***Update*** (12/18/15): While the quotations below are accurate, the town has put out additional information saying that they rejected the solar farms for reasons other than public ignorance of the science behind them. They also have a few solar farms in the area already.
One of the reasons skeptics fight so hard to defend science education is because we recognize the value of understanding the basics of the subject. You don’t have to be an expert to realize the consequences of science illiteracy. When one of the GOP frontrunners is a brain surgeon who believes in Creationism, we have problems.
That’s why it’s frustrating to hear that the Woodland Town Council in North Carolina rejected a solar panel farm in part because of how badly people in the community understood what that meant.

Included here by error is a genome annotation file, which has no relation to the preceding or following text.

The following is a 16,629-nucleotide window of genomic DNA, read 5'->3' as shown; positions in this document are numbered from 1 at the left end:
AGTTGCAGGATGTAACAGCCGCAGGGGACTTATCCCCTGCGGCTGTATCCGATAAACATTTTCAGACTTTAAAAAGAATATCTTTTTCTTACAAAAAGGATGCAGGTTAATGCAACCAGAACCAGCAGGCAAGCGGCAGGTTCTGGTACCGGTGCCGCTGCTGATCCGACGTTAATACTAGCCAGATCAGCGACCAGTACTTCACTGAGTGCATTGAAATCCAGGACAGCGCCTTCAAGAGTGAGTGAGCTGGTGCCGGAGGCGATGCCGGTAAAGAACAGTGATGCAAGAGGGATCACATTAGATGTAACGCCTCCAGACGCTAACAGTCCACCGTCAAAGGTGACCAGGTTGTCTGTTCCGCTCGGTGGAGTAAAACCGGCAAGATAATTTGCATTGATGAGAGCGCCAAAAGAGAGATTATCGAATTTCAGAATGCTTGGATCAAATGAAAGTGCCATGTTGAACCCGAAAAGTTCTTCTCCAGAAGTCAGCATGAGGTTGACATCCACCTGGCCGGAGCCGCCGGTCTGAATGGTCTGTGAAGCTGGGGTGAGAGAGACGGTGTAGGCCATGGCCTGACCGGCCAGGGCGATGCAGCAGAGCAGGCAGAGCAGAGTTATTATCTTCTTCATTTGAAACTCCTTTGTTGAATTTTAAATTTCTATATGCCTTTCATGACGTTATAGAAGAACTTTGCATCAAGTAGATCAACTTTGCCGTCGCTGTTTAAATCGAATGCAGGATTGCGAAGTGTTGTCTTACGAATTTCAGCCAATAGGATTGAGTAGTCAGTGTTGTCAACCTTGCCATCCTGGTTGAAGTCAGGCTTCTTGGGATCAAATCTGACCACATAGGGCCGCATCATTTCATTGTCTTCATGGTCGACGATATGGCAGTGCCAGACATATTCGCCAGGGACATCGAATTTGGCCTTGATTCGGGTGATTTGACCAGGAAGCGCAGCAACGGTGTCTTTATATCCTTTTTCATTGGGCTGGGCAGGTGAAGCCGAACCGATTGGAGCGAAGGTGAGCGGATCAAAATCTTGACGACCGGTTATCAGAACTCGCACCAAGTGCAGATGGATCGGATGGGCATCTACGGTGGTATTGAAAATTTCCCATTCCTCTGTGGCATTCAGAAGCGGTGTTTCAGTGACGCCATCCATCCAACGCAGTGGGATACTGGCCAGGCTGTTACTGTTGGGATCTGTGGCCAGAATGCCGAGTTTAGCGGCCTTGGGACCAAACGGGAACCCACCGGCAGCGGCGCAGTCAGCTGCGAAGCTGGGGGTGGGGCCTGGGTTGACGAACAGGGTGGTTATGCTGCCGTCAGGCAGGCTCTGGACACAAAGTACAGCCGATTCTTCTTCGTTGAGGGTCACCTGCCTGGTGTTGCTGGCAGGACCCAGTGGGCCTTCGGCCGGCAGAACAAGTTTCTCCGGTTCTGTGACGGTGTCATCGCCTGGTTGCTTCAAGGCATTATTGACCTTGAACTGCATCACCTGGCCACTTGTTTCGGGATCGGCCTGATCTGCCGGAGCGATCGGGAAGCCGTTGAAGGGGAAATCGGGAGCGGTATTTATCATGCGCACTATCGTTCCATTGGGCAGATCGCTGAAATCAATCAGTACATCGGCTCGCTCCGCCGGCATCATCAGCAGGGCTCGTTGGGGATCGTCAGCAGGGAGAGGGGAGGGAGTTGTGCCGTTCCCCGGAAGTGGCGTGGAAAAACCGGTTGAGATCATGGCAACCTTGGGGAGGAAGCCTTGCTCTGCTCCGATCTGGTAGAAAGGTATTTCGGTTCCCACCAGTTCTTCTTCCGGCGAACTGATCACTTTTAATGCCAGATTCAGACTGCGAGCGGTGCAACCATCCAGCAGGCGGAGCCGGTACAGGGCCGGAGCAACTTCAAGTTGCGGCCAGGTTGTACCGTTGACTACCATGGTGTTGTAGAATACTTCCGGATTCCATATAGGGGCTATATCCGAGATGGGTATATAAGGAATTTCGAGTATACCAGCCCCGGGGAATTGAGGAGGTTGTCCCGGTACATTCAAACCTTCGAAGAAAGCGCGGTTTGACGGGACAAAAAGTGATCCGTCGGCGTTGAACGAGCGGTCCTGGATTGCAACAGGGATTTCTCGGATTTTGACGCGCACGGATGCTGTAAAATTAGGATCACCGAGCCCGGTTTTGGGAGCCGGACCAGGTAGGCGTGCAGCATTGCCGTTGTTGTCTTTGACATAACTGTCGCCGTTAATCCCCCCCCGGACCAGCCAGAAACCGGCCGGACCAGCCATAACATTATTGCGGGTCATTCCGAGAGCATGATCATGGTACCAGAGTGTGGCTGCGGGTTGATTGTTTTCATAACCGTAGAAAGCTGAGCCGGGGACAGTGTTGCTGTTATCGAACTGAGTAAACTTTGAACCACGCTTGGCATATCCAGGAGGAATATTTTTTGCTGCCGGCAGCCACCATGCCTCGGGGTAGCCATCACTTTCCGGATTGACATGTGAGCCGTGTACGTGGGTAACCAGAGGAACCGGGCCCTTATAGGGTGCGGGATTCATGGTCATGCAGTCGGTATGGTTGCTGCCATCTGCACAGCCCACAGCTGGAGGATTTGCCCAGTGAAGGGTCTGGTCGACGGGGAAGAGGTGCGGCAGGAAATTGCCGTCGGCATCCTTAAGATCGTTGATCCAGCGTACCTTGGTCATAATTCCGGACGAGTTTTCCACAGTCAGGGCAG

[Jane Mann] is concerned that photosynthesis, which depends upon sunlight, would not happen and would keep the plants from growing. She said she has observed areas near solar panels where the plants are brown and dead because they did not get enough sunlight.
She also questioned the high number of cancer deaths in the area, saying no one could tell her that solar panels didn’t cause cancer.
Bobby Mann said he watched communities dry up when I-95 came along and warned that would happen to Woodland because of the solar farms.
He said the solar farms would suck up all the energy from the sun and businesses would not come to Woodland.
The town later rejected the solar farm proposal 3-1, before declaring “a moratorium on future solar farms.”
Jane Mann, by the way, is a retired science teacher.
(Image via Shutterstock. Thanks to Joe for the link)